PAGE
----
Dallas Crime Is Bad — One Cop Says It Could Get Better

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If you’ve been on social media at all, you have probably come across one of Nick Novello’s comments or posts about the Dallas Police Department. A veteran officer, he’s kind of known for not holding his metaphorical tongue when it comes to hot takes on policing.

Yeah, you’ve probably heard of Nick Novello.

An officer with the Dallas Police Department since 1982, the former Navy recruit and Bronx-born cop has been speaking out for several years now on critical police shortages and under-staffing in Dallas. He criticized former Chief Brown for what he felt was grandstanding after the July 7, 2016 shooting ambush of five DPD officers. He says does not see Chief Hall as much of an improvement.

Now Novello is writing a book and producing a documentary called “Dallas is Dying,” in a similar vein as a movie produced called “Seattle is Dying.” His premise: Lack of respect for police and policing in Dallas, lack of strong leadership, plus a high concentration of poverty has resulted in unprecedented high crime for a city of 1.4 million that soon, he says, will no longer be just in places like South Dallas, where high concentrations of poverty and opportunity gap persist.

Sen. Ted Cruz and Novello

The city saw evidence of that with a record number of murders the month of May, more than the city has seen in almost two decades.

Novello has acquired a significant following across town — north and south — of individuals he says are willing to pitch in. He namechecks people like Susan Fountain with Citizens Matter, Troy Jackson with the South Dallas County Republican party, investor/radio host Eugene Ralph.

He has spoken to many groups — conservatives, liberals, homeowners and the country club set. He is known in Highland Park, Preston Hollow, and North Dallas. Novello says that some groups have tried to make him a political pawn, but he won’t have it.

He does agree with the Dallas Police Association, of which Novello is a member, who endorsed Scott Griggs in the current mayoral election, and says that Griggs is supporting the facts, but feels Eric Johnson doesn’t understand the crisis. It’s so bad that this week Gov. Greg Abbott offered to make the resources of the state (including the Texas Department of Public Safety) available to quell any increase in murders in Dallas.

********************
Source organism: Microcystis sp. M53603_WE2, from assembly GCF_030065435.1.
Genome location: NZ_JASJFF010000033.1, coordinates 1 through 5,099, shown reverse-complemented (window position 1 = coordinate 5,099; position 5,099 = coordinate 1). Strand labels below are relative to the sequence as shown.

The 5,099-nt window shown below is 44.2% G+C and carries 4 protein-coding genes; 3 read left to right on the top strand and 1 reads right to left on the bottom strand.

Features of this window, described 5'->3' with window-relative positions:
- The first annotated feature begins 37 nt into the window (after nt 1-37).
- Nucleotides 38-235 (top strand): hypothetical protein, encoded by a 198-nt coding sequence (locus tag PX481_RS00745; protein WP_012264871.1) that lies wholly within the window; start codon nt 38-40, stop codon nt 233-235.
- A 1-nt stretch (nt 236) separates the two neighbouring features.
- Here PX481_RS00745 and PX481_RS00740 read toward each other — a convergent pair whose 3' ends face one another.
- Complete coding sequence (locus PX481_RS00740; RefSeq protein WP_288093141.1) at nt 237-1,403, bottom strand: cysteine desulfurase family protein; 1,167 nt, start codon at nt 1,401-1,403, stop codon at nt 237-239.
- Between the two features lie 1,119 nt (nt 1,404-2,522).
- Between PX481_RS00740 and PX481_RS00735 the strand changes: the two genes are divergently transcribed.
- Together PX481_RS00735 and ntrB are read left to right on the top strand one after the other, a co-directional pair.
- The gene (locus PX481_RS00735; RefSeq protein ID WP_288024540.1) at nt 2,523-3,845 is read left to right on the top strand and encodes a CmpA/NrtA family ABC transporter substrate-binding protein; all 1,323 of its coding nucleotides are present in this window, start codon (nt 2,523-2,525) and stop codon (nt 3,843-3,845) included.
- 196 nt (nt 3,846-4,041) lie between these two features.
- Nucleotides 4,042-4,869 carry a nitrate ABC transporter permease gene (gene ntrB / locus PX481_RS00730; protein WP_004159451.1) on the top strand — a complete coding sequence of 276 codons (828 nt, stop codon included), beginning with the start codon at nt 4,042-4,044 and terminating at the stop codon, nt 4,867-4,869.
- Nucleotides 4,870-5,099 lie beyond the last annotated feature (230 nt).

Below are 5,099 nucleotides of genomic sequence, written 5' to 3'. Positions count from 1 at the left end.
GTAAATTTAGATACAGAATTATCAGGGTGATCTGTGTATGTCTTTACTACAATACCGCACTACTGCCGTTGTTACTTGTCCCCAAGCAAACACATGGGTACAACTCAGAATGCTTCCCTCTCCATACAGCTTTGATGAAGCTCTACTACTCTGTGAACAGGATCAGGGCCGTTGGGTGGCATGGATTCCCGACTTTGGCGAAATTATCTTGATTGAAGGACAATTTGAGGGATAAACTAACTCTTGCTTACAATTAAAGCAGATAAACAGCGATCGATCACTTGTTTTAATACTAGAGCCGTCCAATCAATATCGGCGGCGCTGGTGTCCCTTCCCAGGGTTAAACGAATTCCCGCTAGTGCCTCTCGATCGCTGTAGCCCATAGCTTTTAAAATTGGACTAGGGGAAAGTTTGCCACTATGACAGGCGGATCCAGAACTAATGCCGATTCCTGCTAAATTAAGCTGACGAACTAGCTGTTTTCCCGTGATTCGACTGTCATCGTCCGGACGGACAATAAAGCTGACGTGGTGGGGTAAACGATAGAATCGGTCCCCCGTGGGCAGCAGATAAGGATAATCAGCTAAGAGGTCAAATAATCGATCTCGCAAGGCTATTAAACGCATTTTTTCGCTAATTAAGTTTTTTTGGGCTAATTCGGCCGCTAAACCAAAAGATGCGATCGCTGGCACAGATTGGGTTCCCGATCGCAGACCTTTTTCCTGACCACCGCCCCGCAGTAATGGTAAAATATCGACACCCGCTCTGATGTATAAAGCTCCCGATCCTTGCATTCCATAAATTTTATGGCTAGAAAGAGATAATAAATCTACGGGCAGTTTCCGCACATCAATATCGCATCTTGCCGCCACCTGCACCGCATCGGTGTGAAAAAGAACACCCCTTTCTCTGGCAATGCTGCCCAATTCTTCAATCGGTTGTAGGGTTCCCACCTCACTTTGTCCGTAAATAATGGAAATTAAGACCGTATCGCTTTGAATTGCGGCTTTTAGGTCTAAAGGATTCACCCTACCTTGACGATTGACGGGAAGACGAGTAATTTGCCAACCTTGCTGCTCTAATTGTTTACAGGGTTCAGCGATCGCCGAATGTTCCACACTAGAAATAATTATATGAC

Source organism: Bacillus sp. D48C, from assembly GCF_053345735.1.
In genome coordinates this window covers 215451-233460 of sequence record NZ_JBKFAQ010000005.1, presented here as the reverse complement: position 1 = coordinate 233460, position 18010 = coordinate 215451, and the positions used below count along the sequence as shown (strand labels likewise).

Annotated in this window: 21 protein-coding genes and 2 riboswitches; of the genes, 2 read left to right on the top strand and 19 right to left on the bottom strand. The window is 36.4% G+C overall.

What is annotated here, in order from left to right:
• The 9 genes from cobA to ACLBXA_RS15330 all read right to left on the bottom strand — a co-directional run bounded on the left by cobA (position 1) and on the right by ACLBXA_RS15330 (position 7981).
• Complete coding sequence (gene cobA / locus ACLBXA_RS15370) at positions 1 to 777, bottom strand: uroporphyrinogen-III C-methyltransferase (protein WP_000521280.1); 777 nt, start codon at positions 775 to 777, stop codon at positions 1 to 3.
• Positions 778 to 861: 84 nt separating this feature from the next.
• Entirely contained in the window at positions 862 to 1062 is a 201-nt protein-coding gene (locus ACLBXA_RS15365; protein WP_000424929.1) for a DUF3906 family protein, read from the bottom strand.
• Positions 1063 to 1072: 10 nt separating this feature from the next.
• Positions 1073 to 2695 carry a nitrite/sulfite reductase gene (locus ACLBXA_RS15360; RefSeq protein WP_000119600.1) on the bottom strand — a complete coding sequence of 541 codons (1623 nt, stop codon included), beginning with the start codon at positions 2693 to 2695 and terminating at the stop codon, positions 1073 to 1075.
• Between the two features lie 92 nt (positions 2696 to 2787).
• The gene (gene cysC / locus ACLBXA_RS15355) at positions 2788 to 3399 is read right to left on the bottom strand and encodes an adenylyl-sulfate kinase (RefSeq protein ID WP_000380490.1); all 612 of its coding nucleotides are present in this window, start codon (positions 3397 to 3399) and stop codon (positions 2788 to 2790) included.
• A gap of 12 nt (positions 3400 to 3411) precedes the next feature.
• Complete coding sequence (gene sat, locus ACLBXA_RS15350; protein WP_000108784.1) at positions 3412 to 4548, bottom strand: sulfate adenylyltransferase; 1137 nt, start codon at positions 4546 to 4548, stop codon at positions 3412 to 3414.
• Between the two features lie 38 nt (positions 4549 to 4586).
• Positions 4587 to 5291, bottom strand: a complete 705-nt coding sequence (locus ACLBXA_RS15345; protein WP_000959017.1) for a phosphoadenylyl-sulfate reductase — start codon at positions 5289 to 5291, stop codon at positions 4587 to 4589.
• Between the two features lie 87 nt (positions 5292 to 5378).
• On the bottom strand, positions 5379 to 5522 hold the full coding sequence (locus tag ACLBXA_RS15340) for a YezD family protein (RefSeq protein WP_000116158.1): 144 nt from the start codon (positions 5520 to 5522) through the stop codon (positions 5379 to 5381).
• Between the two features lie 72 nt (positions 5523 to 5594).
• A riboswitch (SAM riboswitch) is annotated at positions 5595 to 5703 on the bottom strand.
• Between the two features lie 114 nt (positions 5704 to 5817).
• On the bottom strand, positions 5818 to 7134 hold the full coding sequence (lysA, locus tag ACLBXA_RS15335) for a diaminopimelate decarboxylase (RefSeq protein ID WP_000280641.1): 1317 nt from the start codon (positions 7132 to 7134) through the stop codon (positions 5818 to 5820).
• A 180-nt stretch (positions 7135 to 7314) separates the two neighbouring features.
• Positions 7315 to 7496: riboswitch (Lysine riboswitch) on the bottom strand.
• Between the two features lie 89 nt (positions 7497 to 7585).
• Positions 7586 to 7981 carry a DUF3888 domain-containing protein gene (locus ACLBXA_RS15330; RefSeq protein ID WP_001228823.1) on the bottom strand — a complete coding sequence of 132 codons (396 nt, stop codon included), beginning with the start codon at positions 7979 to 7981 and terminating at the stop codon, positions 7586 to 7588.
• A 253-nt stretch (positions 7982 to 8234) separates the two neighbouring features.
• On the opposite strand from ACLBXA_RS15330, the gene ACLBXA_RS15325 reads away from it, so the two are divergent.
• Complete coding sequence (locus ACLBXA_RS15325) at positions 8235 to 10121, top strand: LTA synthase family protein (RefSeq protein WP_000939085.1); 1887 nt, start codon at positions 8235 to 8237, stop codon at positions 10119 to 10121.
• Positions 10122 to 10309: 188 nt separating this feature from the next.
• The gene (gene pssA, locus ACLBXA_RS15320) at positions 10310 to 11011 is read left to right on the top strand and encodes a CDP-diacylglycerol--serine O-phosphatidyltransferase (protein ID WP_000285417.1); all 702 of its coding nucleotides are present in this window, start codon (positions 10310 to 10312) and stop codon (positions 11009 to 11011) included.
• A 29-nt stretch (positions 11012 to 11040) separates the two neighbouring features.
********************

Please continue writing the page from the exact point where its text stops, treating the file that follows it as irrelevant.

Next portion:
The Dallas Police Department is not exactly thrilled about his negative messaging, he said, but they have not shut him up, though one of his superior officers was moved after Novello addressed the Dallas City Council this spring.

And the Dallas Police Association doesn’t seem to be countering any of his claims.

“What’s right is right,” said Mike Mata, president of the Dallas Police Association, told the Dallas Morning News. “I appreciate the fact Nick Novello is doing what he feels is right in giving the correct information to the council and letting them know what’s truly happening out there.”

Novello says he feels that if crime continues unchecked, it will spread in greater concentrations to other areas that typically don’t experience violent crimes frequently.

“People in North Dallas have a shock coming,” says Novello. “The violence is concentrated in South Dallas, but it’s spreading. It’s spreading north to Uptown, McKinney Avenue, Monfort, Coit, and Beltline.”

“We are living in a city where cops don’t come anymore,” Novello said just days before Dallas finished one of the bloodiest Mays in history, with 41 murders, and just before shootings near Fair Park killed one and injured three more, and before a college-bound Desoto teen was murdered in Downtown Dallas, and an innocent 14-year-old was gunned down Pleasant Grove.